Even Holiday Flight Demand Can't Save Regional Airports

59 small airports have half the number of flights than they had pre-pandemic, and roughly a quarter of all commercial airports have lost a third of service.

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Person stands at airport gate looking out window at plane
Photo: Spencer Platt (Getty Images)

Another holiday season in the post-pandemic world, another surge in traffic mixed with record air fares and cuts in service. And while all airports are dealing with those problems differently, smaller airports are the ones particularly getting hit the hardest.

The total number of flights at 59 regional airports is half of what it was before the pandemic, according to data from the Regional Airline Association by way of NBC News. Meanwhile, 112 airports have seen a reduction in service by at least a third. New York’s Ithaca Tompkins International Airport is a microcosm of what’s happening at these smaller facilities around the country:

Ithaca Tompkins International Airport in New York, for example, lost its twice-daily American Airlines flight to Philadelphia on Sept. 6. On the remaining United Airlines route to Newark, New Jersey, and the Delta Air Lines route to Detroit, Hopper found the fares for Thanksgiving and Christmas at Tompkins to be around double the national average for domestic round-trip flights. Round-trip Thanksgiving airfare from Ithaca to U.S. destinations is averaging $552, 39% higher than at the same time in 2019, according to Hopper. And Christmas flights from the city cost 10% more than 2019, at $605.


Blame the ongoing pilot shortage, propelled by airlines’ panic to downsize during the early days of the pandemic with zero foresight toward long-term business. That’s left fewer flights than ever in recent memory, and those that remain to command all-time high prices. Last month, average air fare was 43 percent higher than what it had been during the same period in 2021.

That’s despite the fact that demand for holiday travel remains pretty robust. In its latest annual holiday travel survey, Deloitte found that “domestic flight intent is up slightly.” However, the overall number of Americans expecting to travel at all is decidedly worse, at 31 percent versus 42 percent last year — and financial insecurity has been tipped as the top concern across every age demographic.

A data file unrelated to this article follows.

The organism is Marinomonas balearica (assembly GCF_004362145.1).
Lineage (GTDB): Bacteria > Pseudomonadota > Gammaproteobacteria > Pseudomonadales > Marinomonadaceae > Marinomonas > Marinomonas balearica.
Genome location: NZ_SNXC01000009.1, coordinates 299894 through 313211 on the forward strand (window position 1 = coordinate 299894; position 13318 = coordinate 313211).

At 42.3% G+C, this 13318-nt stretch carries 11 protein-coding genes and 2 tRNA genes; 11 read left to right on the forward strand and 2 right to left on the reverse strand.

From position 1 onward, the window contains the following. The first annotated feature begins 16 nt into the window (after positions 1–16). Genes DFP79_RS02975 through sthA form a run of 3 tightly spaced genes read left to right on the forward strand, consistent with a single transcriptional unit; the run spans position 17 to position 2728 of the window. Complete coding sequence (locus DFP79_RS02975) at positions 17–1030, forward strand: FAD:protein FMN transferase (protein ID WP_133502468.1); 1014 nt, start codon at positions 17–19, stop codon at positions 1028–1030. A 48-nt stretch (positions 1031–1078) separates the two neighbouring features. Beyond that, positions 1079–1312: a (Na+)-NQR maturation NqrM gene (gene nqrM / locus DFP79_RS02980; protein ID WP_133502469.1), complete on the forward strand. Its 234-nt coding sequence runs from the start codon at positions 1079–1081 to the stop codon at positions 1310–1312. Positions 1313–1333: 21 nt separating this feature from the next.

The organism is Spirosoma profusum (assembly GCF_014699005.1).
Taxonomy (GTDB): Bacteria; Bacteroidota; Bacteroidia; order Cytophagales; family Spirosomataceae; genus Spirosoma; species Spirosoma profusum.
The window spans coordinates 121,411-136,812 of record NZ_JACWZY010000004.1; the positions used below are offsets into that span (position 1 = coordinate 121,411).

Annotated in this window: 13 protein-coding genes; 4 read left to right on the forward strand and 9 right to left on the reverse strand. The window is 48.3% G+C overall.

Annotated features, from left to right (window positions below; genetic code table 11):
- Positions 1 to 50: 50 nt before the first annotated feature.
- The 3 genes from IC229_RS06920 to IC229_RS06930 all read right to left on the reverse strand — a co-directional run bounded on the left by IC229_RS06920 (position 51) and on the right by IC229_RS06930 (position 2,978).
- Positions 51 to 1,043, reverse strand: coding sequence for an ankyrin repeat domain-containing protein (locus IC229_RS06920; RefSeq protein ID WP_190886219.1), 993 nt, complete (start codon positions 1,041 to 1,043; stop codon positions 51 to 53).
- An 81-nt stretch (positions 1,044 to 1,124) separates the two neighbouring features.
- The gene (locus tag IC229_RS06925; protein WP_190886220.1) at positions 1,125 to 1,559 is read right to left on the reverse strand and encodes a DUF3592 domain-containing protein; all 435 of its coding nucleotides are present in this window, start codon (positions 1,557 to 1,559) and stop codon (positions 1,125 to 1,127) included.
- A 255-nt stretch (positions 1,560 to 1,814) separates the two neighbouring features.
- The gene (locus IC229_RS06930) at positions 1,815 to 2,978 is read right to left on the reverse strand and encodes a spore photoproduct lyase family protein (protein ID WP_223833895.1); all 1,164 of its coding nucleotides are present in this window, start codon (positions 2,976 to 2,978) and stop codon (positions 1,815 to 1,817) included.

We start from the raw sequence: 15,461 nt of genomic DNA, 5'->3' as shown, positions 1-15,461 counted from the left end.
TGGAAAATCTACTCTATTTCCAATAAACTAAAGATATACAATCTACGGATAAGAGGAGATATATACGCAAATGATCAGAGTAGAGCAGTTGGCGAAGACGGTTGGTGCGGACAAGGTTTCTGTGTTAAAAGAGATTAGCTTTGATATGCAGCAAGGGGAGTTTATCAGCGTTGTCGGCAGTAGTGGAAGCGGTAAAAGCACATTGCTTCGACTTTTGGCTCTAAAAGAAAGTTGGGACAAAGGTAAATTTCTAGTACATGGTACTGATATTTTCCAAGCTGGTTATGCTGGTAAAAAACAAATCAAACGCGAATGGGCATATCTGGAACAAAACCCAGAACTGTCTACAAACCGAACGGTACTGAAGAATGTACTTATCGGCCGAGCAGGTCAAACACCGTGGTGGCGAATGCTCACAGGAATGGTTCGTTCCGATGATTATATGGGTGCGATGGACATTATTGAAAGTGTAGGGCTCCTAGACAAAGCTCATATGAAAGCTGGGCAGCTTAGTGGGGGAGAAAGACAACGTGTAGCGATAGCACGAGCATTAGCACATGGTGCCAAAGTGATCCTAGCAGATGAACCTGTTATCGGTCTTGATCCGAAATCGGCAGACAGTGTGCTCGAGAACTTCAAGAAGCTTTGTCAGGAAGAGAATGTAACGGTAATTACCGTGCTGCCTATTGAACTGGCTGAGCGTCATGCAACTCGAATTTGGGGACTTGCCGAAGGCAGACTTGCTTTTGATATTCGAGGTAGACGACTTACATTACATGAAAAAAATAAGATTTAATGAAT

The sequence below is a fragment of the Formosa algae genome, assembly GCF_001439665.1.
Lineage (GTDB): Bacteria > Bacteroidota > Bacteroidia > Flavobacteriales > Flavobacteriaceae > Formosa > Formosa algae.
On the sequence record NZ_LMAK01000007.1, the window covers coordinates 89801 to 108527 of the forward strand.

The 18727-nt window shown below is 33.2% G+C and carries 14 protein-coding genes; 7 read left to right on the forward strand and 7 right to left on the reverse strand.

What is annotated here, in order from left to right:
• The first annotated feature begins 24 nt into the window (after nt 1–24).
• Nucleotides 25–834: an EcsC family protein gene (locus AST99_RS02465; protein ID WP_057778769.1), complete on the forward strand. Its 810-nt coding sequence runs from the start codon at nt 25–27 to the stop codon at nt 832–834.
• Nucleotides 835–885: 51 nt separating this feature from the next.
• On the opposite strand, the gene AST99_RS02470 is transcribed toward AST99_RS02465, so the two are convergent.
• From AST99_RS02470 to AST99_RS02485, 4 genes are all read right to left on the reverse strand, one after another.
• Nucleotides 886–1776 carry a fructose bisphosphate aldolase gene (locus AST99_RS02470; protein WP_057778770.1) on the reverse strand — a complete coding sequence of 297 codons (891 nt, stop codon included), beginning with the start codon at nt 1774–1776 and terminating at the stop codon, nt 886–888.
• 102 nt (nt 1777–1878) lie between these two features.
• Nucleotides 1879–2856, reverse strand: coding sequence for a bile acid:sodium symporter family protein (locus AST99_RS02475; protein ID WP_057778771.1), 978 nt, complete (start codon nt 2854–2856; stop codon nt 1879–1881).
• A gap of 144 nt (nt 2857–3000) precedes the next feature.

Hub airports have the volume to weather the storm. But the local sector is seeing the steepest declines in traffic. 25 large airports have lost about 16 percent of traffic, per the RAA via Travel Weekly, comparing October 2022 to October 2019. That doesn’t sound great, but it gets worse as you move down the list:

According to the RAA, 51 small-hub airports, defined as those that receive between 0.05% and 0.25% of U.S. passengers, have had a 19% reduction in traffic.

Among airports that receive from 10,000 departing passengers annually to 0.05% of U.S. passengers, 171 have lost flights. The average decline at those airports is 35%.

Among the smallest commercial airports, which receive between 2,500 and 10,000 passengers per year, 54 have lost flights. The average decline at those airports is 44%.

Fourteen airports, the RAA notes, have lost all commercial air service since October 2019.


For what its worth, Travel Weekly adds that 50-seat planes were already beginning to lose favor with the biggest U.S. airlines even before COVID-19. The consensus on these most compact of commercial aircraft is pretty poor, because they’re cramped and don’t provide first-class seating. Earlier this year I flew from my local airport — shoutout ABE! — to Washington Dulles on a CRJ-200. It was quick, easy and, frankly, as someone who has never and probably will never have the opportunity to fly first class, I’d rather just be able to fly at all. Wouldn’t you know, United eliminated that route shortly after my trip.